31 90000 Christians Killed in 2016,10 per hour

90,000 Christians Killed in 2016, 1 Every 6 Minutes: Study BY SAMUEL SMITH , CP REPORTER, Dec 30, 2016 | 6:18 PM
Christians continue to be the most persecuted believers in the world with over 90,000 followers of Christ being killed in the last year, according to prominent Italian sociologist and author Massimo Introvigne.

(Photo: Reuters/Ahmed Jadallah)Displaced Iraqi Christians who fled from Islamic State militants in Mosul, pray at a school acting as a refugee camp in Erbil, Iraq, September 6, 2014.

In an interview with Vatican Radio, Introvigne, the founder of the independent Center for Studies on New Religions based in Turin, Italy, cited statistics compiled by the Center for Study of Global Christianity at Gordon-Conwell Theological Seminary for a annual report that is expected to be released next month.

Introvigne said that there are between 500 to 600 Christians throughout the world that can't profess their faith in Christ freely without fear of persecution.

Meanwhile, over 90,000 Christians have been killed in the past year, which equates to one death every 6 minutes on average, Introvigne added.

The total number of Christians killed in 2016 has actually decreased from last year's findings of about 105,000, Introvigne relayed, adding that 70 percent of the Christians killed this year were slain in tribal conflicts in Africa. The other 30 percent was killed in terror attacks, government persecution and attacks on Christian villages across the globe.

The 61-year-old explained that Christians killed in the tribal conflicts were included in the study's total because many cannot, in good conscience, take up arms.

Although Introvigne believes that Christians are the most persecuted religious group in the world, he admitted that the center's 90,000 estimate is a bit more liberal than other organizations' statistics on Christian martyrs.
(Photo: Reuters/Mohsin Raza)Women from the Christian community mourn for their relatives, who were killed by a suicide attack on a church, during their funeral in Lahore, March 17, 2015. Suicide bombings outside two churches in Lahore killed 14 people and wounded nearly 80 others during services on Sunday in attacks claimed by a faction of the Pakistani Taliban.

Open Doors USA, which releases an annual report on persecuted Christians across the globe and provides a detailed global ranking of worst countries to live as a Christian, estimates that only 7,000 Christians were killed for their faith this year, according to Open Doors Director of Communications Emily Fuentes.

"However, this is an extremely conservative estimate, as we only track those we have confirmed details about name, location, etc," she told The Christian Post in an email on Friday. "There are likely many more."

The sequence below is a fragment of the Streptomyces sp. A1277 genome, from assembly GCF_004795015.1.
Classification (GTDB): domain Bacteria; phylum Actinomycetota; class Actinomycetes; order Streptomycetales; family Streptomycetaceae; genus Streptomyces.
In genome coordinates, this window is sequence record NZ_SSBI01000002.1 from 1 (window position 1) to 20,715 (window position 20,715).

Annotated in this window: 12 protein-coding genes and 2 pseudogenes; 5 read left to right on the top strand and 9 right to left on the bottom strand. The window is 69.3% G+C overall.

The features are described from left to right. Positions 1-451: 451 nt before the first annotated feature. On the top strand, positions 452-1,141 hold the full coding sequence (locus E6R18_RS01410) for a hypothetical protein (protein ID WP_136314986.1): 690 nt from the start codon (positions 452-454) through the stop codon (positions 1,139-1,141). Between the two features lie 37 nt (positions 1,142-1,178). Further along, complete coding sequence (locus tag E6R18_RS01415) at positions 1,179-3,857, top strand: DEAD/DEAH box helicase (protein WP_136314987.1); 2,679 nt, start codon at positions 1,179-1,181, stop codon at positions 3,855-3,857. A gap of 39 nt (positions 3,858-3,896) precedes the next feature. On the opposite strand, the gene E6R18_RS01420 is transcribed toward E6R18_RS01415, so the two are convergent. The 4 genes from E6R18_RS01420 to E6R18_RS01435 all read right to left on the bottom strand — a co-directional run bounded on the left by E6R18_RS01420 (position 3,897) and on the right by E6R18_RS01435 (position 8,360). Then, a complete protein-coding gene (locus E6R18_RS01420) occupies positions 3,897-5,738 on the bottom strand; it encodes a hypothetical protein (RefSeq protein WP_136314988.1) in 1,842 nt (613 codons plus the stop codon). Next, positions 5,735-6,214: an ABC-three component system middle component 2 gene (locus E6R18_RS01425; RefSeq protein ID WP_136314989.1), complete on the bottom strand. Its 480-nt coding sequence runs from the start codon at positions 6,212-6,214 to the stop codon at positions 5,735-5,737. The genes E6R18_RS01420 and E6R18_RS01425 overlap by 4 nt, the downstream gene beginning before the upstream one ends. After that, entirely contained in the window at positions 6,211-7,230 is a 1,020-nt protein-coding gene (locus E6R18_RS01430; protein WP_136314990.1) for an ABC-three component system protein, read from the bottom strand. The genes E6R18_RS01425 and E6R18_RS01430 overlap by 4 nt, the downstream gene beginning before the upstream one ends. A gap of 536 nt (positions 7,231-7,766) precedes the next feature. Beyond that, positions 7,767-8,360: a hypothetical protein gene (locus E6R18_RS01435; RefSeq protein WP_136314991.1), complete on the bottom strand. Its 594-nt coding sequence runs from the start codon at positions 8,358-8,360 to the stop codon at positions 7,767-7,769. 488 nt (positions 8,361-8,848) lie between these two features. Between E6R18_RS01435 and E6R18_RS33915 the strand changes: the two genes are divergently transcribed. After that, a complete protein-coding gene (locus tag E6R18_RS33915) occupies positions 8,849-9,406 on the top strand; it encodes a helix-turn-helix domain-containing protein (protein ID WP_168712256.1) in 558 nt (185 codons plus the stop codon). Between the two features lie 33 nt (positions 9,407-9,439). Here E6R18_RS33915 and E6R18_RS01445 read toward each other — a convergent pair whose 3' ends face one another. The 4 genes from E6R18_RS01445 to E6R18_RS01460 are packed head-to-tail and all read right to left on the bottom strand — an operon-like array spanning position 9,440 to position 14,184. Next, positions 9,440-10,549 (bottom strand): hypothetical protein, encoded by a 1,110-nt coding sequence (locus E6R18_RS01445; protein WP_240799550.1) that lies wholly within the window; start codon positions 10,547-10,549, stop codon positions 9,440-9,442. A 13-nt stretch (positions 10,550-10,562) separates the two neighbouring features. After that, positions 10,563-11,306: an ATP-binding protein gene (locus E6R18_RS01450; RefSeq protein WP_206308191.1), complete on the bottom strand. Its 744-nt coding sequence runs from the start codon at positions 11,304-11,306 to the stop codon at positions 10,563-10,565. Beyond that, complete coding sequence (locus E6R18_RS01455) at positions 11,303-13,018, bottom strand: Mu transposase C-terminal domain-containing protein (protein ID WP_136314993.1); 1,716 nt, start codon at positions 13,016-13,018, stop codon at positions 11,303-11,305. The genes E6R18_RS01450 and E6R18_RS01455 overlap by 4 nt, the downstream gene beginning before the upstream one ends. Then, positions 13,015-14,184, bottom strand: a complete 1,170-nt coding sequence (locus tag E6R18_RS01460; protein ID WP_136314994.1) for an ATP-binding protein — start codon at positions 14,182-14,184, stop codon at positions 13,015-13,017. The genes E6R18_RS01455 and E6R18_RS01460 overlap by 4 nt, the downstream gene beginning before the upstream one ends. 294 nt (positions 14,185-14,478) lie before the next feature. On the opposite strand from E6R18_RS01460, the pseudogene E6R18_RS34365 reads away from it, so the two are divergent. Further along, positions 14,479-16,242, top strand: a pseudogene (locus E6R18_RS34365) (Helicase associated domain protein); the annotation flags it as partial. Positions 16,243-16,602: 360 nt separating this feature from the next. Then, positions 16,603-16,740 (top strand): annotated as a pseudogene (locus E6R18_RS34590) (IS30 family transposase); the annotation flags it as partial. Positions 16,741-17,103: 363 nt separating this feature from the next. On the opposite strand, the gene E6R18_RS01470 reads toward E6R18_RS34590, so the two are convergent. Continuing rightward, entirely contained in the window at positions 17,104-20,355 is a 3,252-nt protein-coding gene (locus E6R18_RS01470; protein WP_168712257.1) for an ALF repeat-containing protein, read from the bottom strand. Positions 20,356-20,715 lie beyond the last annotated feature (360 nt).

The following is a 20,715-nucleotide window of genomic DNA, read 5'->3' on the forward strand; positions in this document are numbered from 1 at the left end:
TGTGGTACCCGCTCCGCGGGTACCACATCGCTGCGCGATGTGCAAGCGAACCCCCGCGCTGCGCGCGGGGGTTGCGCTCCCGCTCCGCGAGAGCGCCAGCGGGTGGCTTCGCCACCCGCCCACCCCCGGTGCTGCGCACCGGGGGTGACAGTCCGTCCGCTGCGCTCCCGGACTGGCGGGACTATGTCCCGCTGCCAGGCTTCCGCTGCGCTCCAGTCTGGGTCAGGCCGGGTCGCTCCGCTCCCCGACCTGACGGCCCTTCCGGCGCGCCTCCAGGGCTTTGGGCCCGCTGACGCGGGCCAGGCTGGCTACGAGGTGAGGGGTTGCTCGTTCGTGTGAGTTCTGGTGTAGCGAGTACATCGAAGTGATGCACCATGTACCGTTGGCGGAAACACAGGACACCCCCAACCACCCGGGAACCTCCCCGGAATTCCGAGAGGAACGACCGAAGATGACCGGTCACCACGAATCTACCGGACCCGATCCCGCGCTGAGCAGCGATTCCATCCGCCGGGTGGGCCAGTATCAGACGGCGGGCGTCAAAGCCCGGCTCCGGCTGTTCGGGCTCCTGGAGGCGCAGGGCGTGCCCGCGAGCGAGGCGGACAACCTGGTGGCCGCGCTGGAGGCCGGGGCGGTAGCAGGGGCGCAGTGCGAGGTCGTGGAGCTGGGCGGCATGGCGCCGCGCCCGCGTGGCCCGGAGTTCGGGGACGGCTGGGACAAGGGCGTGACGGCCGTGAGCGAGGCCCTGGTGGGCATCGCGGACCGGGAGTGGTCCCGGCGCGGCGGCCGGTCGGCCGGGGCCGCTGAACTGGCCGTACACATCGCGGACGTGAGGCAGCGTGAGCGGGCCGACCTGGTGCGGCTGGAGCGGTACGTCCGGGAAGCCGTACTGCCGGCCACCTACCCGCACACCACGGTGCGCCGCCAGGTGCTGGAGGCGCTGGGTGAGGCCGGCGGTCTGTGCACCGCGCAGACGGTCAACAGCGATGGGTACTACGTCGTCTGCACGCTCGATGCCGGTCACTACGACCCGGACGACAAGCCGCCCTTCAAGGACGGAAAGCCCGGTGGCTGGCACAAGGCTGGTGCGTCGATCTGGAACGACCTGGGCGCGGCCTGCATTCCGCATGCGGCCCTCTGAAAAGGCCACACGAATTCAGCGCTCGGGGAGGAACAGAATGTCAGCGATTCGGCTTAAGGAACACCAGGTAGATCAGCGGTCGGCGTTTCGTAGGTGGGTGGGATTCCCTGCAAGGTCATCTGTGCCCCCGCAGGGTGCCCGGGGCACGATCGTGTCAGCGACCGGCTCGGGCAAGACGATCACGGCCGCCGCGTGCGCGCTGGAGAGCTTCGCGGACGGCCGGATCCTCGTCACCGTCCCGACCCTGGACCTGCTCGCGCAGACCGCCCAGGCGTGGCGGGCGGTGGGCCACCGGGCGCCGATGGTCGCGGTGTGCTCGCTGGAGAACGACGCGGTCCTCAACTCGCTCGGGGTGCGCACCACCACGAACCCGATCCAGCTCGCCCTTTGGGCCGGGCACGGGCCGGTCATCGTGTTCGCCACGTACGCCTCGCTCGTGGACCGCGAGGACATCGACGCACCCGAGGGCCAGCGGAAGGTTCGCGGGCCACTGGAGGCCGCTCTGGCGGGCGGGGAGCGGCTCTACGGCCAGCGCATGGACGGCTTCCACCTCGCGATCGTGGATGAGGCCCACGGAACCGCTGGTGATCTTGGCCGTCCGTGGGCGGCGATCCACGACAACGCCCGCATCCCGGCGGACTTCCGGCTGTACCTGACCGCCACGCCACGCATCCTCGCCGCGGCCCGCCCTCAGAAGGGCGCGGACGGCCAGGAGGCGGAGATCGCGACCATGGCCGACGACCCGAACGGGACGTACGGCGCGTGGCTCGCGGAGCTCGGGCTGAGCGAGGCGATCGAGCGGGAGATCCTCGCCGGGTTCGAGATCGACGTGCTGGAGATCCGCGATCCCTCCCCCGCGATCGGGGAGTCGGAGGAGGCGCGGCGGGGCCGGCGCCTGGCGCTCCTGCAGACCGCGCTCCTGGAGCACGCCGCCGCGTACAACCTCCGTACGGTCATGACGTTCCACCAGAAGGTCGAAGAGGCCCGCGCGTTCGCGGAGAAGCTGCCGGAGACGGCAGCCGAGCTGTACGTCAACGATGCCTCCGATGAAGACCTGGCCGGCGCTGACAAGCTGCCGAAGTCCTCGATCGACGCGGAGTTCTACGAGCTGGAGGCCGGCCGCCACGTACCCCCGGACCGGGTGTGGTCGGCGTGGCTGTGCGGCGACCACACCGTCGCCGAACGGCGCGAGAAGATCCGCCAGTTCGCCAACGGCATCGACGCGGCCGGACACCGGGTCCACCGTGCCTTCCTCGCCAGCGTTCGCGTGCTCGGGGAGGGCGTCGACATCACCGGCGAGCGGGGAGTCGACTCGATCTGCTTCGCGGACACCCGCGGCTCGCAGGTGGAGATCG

"Over the past several years, we have seen a rise in violence in many African countries. However, our findings note that most violence against Christians worldwide is due to Islamic extremism," she added. "In African nations, we see large numbers of Christians killed by groups like Boko Haram or al-Shabab, but tribal antagonism also plays a large role in persecution of Christians."

In his interview with Vatican Radio, Introvigne said that the number of Christians killed for their faith outside of Africa is similar to the number of Muslims killed for their faith, especially in continents like Asia. He added that just as many Muslims are killing other Muslims.

Open Doors will release the findings from its 2017 World Watch List on Jan. 11, 2017. 

The findings from the 2016 World Watch List indicated that Christians were persecuted like never before, as the organization tallied over 3,000 more Christians killed for faith-related reasons than its 2015 report.

"Death rate is just one factor of persecution," Fuentes asserted. "Many Christians have been displaced, attacked, abused or face hardship in their everyday lives because of their faith."

Despite the unprecedented numbers, the international human rights watchdog Release International stated in a report released Thursday that it expects Christian persecution to continue increasing in 2017.

Fuentes agreed with Release International's assessment.

"Sadly, this trend has been continuing upward for the past several years, so it is likely going to continue rising, especially with the spread of ISIS and other extremist groups throughout Africa, Central Asia, the Middle East and Southeast Asia," she explained.